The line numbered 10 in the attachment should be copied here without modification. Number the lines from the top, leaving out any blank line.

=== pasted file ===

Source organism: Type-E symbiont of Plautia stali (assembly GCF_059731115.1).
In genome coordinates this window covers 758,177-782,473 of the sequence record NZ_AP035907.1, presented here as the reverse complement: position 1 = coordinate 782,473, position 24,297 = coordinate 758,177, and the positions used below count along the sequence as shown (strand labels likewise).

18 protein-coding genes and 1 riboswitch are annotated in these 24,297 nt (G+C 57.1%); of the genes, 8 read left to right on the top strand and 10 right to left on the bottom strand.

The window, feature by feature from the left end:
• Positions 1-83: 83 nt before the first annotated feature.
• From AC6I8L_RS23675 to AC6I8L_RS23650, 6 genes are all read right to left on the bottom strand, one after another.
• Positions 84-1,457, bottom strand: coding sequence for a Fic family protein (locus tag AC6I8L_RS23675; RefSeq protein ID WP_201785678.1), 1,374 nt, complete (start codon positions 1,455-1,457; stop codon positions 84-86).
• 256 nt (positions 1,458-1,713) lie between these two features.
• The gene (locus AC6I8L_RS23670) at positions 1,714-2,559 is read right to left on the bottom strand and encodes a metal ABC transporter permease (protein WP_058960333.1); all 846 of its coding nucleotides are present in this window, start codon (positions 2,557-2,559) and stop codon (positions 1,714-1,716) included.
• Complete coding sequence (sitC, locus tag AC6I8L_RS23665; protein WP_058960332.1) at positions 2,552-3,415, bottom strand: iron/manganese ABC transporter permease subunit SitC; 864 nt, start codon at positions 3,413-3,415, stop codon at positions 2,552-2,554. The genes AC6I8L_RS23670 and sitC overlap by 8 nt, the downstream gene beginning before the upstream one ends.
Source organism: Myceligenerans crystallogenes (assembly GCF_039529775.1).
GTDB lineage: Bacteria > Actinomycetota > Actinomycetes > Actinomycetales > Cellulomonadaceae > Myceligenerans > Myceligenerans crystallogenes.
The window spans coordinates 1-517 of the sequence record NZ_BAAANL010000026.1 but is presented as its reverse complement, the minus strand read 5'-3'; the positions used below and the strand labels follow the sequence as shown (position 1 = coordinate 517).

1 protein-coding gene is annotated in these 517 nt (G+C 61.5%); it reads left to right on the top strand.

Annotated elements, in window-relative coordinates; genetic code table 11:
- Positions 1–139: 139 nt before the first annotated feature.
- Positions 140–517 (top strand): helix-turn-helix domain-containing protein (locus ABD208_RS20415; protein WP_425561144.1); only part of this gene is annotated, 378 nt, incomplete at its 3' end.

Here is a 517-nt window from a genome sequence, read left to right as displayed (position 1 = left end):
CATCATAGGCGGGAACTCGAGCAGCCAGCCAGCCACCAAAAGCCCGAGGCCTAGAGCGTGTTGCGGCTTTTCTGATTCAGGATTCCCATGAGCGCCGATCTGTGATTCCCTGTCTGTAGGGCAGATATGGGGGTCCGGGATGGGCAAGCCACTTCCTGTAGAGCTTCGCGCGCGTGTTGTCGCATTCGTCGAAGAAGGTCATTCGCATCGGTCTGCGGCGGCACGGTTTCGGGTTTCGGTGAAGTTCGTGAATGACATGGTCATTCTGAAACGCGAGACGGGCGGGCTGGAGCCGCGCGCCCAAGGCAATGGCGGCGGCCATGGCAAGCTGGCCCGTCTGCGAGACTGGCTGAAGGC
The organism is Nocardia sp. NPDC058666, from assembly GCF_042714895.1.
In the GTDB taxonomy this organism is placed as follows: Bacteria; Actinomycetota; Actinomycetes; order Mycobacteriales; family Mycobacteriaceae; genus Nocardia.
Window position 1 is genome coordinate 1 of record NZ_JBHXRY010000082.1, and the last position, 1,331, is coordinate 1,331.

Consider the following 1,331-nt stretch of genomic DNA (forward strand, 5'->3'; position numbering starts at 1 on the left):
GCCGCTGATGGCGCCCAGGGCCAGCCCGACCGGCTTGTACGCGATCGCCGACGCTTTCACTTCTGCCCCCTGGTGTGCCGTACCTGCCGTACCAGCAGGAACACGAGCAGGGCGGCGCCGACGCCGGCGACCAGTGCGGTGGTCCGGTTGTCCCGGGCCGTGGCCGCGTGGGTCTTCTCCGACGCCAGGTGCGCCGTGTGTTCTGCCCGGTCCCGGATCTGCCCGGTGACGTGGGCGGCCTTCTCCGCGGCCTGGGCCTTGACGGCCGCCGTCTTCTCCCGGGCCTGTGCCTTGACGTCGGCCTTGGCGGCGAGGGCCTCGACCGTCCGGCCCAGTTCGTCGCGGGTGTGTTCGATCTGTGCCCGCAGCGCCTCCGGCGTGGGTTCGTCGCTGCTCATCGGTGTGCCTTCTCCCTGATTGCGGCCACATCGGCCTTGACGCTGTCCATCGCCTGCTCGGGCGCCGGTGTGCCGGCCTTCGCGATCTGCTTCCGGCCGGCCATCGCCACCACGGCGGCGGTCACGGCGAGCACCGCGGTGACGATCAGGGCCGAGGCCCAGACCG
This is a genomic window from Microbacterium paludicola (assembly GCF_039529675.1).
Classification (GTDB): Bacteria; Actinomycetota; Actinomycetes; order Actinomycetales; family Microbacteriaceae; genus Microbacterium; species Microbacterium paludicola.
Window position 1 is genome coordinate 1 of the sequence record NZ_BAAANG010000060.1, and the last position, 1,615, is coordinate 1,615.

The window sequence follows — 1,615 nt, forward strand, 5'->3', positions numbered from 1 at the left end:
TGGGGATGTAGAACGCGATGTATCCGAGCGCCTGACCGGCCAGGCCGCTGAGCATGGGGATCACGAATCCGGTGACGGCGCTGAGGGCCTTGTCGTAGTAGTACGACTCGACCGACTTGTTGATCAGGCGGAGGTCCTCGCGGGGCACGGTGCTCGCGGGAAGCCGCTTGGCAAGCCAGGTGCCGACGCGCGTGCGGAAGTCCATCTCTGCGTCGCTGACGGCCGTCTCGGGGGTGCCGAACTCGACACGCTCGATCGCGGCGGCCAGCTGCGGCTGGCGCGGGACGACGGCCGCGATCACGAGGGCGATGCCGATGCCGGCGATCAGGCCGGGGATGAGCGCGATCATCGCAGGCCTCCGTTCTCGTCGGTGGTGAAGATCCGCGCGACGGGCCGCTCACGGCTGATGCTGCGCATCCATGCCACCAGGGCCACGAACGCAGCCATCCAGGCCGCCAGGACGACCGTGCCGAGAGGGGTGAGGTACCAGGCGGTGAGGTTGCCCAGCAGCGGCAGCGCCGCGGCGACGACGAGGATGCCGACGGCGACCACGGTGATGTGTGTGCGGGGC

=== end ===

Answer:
• Complete coding sequence (sitC, locus tag AC6I8L_RS23665; protein WP_058960332.1) at positions 2,552-3,415, bottom strand: iron/manganese ABC transporter permease subunit SitC; 864 nt, start codon at positions 3,413-3,415, stop codon at positions 2,552-2,554. The genes AC6I8L_RS23670 and sitC overlap by 8 nt, the downstream gene beginning before the upstream one ends.